5. Chilli sauce: Blitz all ingredients in a small food processor.
  6. Garnish: Top and tail the cucumber, cut it in two lengthways, then slice each half on an angle into 0.5cm thick slices. Slice the whole spring onions on a sharp angle into long, thin slices and put these in a bowl in the fridge with some ice water. Whisk together the soy sauce and the sesame oil.
  7. Crispy fried shallots: Put oil in a small saucepan. Add shallots and place pot over medium heat. Cook gently, stirring occasionally, for about 15 minutes (turn down heat if they seem to be colouring too quickly), until they gradually become brown. Strain and dry on kitchen paper. They will become crisp as they cool. Sprinkle lightly with salt and store in a jar.
  8. Chicken, broth and rice: Fill a large pot with the chicken stock and cold water and add the sliced ginger and spring onion. Bring to a boil and put in the chicken. Make sure the chicken is completely submerged in the water. Put a lid on the pot, bring back to a boiling point, turn down the heat and simmer for 10 minutes. Remove the pot from the heat and leave, lid on, for an hour. Check the bird is cooked by inserting a small, sharp knife into the thickest part of the thigh by the bone – the juices should run clear. As soon as it is cool enough, remove the breasts and set aside. Bring the remaining chicken back to the simmer, cook for another 10 minutes and remove from the heat.
  9. Start preparing the rice about half an hour before serving. Melt the butter in a medium saucepan. Add the 15g of chopped ginger and the garlic, and sauté on medium heat for three minutes, until light golden. Add the rice and a teaspoon of salt, and sauté, stirring, for four minutes; add a bit of stock if it starts sticking to the bottom of the pot.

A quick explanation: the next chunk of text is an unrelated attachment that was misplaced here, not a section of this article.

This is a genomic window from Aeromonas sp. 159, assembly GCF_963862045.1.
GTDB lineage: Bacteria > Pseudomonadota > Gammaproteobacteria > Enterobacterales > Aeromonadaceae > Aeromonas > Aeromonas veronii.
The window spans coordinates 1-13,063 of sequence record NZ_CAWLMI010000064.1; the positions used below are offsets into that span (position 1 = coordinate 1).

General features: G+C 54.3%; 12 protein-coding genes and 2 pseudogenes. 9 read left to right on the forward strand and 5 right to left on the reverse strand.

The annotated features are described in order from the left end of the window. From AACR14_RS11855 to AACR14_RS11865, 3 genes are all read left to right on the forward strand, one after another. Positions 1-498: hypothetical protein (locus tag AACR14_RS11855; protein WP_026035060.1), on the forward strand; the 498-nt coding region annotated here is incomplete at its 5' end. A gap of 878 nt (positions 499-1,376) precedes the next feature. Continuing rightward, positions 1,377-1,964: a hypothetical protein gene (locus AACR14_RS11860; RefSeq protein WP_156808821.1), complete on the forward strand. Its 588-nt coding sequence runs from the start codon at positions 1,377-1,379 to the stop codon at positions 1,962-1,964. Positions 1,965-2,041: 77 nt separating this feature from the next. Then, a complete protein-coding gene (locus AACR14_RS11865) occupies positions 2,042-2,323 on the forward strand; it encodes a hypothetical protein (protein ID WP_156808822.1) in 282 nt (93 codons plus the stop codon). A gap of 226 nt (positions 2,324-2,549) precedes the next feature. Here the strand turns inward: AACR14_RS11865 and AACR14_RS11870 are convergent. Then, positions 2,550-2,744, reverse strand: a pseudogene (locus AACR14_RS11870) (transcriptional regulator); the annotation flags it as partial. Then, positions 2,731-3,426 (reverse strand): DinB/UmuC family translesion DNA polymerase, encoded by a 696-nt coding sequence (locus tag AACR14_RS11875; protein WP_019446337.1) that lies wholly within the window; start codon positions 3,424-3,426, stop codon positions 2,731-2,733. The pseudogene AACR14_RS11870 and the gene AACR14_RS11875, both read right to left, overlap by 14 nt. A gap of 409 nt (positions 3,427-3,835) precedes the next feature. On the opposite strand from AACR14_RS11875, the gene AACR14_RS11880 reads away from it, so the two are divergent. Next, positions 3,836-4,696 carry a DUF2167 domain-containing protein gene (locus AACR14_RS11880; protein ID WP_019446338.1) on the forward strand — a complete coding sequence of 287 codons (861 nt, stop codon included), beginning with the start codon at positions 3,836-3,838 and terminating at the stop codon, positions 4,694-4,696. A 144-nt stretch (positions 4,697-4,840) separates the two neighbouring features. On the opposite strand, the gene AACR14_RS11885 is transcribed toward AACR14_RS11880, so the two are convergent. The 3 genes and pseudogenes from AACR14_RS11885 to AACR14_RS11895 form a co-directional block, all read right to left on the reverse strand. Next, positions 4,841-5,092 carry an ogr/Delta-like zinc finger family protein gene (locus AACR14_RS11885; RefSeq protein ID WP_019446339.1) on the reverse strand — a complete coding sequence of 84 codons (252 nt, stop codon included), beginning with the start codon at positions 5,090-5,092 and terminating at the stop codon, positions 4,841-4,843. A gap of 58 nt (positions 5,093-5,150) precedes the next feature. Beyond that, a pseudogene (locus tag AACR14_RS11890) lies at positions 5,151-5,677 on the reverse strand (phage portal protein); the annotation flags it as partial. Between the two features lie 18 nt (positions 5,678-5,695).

10. Take 750ml of the chicken stock, including any fat that has collected on the surface, and add to the rice pot. Bring to the boil, cover with a tight lid, reduce the heat to the absolute minimum, leave to cook for 20 minutes or transfer to an oven on minimum setting. Remove from the heat but keep covered.
  11. When you are ready to serve, return the chicken breast to the hot stock to heat it up a little; it needs to be just warm.
  12. Meanwhile, debone (keep the bones) and chop the rest of the chicken – thighs, drumsticks and wings – into pieces of whatever size you prefer. Place these pieces on a large platter and top with the breasts, each cut on the angle as neatly as possible. Garnish with the cucumber slices and spring onion (from the fridge). Spoon some of the soy and sesame sauce over the chicken and put the rest in a small bowl. Put the chilli sauce in another bowl. Put some rice in a medium-size, deep bowl and press down to mould it. Quickly turn over on to the platter, remove the bowl and sprinkle with fried shallots.
  13. Heat up the stock (reduce it a bit for extra flavour, if you like), season with salt to taste, sprinkle with coriander and ladle about half into individual bowls to have as a starter soup (as with pot-au-feu).
  14. Return the chicken bones and carcass to the stockpot, top up with water and normal stock vegetables and make chicken stock in the normal way to use another day.